By Sanket Bhale and Ajay A Venkataraman
Covid-19 has put the spotlight on zoonotic origins of diseases. Wildlife trade and consumption, high densities of human and livestock, together with our continued expansion into natural spaces will increase the risk of pathogen spillover from wildlife to humans. This causal link between biodiversity and human well-being is in sharp focus, but another pertinent link exists that needs to be discussed as well.
Hydroxychloroquine, the drug that has been in the news, exemplifies the role of biodiversity not only as a source of pathogens but also of molecules that counteract such threats. The drug has its origins in Quinine, a molecule extracted from the bark of the cinchona tree used as a traditional medicine in Peru.
It is estimated that at least seven of ten prescription drugs in use today have a biological origin. Nearly half the active pharma ingredients directly come from plants, animals, or micro-organisms. And 85% of all our antibiotics come from a phylum of fungi, called Ascomycetes. Similarly, many flowering plants contain Alkaloids, with wide usage in traditional and modern medicine, from use as stimulants and analgesics to treatments for cancer.
It is estimated that only 2-3% of such natural molecules have been prospected so far. Indeed, there is a huge potential for such biological molecules to shape our future well-being, including tiding over new pandemics and antibiotic resistance.
But increasingly, with severe anthropogenic pressures threatening biodiversity globally, there seems to be a race between new medicine and species extinctions. In the 1970s, researchers isolated Epibatidine, a non-addictive pain killer, produced by the phantasmal poison-arrow frog, endemic to Ecuador. When the researchers went back to their research site to collect more samples, they found that the forest habitat had been cleared.
Fortunately, a second site was intact for the research to continue. Despite this discovery, the frog species remains vulnerable and is found only in small isolated pockets. With current extinction rates estimated to be 1,000 times higher than the natural background rates, losing a precious molecule that would tide us over the next health crisis, is a distinct possibility.
In order to halt this biodiversity loss, we need concerted action by multiple players on climate change, land degradation, pollution and unsustainable resource extraction. Pharma and traditional medicine industry should be spearheading this effort. However, there is no rallying call for protection of biodiversity or even an acknowledgment of biodiversity dependence by the sector.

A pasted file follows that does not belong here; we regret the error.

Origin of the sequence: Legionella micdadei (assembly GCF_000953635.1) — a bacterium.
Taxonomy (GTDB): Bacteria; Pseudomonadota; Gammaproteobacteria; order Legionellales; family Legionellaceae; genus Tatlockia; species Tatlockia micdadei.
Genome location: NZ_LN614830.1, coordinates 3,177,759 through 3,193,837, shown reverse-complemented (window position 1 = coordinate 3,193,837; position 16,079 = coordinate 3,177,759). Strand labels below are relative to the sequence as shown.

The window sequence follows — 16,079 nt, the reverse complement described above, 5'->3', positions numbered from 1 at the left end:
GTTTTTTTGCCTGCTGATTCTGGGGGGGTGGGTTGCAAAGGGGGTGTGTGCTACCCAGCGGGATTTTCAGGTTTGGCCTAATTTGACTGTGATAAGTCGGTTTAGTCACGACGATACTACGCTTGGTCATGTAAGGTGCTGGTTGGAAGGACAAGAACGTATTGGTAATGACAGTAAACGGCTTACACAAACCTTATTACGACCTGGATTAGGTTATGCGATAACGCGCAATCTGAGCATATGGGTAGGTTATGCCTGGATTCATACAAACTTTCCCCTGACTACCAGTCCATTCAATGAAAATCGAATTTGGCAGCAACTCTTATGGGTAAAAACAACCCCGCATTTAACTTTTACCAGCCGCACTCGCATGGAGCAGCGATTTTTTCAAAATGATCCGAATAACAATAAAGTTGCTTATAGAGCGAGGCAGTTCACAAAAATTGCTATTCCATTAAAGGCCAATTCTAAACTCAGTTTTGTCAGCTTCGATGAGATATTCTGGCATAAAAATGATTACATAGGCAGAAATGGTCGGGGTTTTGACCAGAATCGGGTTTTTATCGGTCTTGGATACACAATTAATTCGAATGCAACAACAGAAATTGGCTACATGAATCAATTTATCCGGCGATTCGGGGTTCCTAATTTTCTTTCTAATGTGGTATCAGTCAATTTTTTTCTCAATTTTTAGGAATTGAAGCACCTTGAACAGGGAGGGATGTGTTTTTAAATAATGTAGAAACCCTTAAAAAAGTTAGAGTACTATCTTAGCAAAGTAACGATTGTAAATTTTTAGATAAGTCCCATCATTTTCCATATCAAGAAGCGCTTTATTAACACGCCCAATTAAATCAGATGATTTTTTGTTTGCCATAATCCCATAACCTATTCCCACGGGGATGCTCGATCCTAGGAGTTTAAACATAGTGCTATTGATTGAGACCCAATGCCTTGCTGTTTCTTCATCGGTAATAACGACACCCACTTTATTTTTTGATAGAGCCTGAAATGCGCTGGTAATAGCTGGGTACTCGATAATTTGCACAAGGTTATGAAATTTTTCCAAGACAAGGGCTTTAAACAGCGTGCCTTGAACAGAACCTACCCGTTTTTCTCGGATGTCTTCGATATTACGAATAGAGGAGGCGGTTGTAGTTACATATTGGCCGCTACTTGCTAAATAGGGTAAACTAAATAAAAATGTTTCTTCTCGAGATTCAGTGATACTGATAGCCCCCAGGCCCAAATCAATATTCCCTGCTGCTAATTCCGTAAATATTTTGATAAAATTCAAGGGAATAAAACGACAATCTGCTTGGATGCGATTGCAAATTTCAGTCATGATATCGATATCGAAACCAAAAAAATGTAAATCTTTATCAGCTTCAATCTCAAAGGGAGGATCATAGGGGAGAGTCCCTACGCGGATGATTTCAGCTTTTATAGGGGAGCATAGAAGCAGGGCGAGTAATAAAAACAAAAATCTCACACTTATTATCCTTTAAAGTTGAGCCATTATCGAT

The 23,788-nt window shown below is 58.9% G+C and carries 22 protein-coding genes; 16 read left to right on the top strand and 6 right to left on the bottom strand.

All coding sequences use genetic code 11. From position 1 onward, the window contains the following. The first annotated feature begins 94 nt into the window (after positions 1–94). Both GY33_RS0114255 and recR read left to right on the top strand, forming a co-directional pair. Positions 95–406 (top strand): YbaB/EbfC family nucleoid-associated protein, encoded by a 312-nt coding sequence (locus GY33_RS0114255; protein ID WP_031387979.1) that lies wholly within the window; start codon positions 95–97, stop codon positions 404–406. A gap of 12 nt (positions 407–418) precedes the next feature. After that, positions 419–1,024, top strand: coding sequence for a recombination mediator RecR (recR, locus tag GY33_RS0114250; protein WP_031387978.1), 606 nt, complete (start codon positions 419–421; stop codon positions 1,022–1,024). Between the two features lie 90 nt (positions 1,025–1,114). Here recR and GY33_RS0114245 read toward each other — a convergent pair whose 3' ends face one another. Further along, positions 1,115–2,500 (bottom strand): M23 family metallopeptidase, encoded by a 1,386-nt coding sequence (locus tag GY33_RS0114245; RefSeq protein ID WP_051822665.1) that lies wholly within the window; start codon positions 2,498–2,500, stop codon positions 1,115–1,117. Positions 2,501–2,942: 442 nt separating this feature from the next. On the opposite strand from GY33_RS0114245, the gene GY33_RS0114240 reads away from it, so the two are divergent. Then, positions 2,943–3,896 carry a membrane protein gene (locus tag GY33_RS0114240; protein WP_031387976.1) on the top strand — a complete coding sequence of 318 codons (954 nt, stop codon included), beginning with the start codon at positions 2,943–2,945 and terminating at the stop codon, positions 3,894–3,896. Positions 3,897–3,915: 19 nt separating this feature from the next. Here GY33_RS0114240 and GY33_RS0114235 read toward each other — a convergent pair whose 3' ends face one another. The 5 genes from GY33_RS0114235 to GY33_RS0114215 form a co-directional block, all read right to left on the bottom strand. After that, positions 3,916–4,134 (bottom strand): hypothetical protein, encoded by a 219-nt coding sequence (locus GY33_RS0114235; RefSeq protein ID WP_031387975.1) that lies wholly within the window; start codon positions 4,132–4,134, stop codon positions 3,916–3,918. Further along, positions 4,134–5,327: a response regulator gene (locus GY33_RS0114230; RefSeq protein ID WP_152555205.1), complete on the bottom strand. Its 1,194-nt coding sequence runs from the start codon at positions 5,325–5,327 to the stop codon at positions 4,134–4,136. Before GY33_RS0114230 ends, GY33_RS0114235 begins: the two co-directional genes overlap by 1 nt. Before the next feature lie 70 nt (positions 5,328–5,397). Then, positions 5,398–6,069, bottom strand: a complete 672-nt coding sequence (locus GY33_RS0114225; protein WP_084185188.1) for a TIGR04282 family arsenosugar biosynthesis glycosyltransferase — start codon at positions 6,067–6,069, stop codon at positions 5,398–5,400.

There is a reason for this – big pharma does minimal direct on-ground research; this is mostly done by academic institutions and indigenous communities. Big pharma then simply picks the research from compound libraries for further trials. Given long timelines and complexity of value chain from bioprospecting to drug launch, the awareness, and in many cases, records of origins of these valuable compounds are lost. It is no wonder then the pharma industry sees little value in funding biodiversity conservation.
To fix this, we need a system that tracks the development of bioprospected molecules beyond the initial collection and the country boundaries. There needs to be more investment in recording traditional knowledge through People’s Biodiversity registers. We need the pharma industry to advocate for and fund conservation in the most biodiversity-rich habitats, from where our future medicines would be prospected.
Benefits from commercialisation of our biological resources and traditional knowledge should flow back to indigenous people and conservation. This is not just a moral imperative, but an investment in our future health and well-being.
Sanket Bhale is Team Leader – Western Ghats Nilgiris Landscape, WWF India and Ajay A Venkataraman is a marine biologist
Views expressed above are the author’s own.
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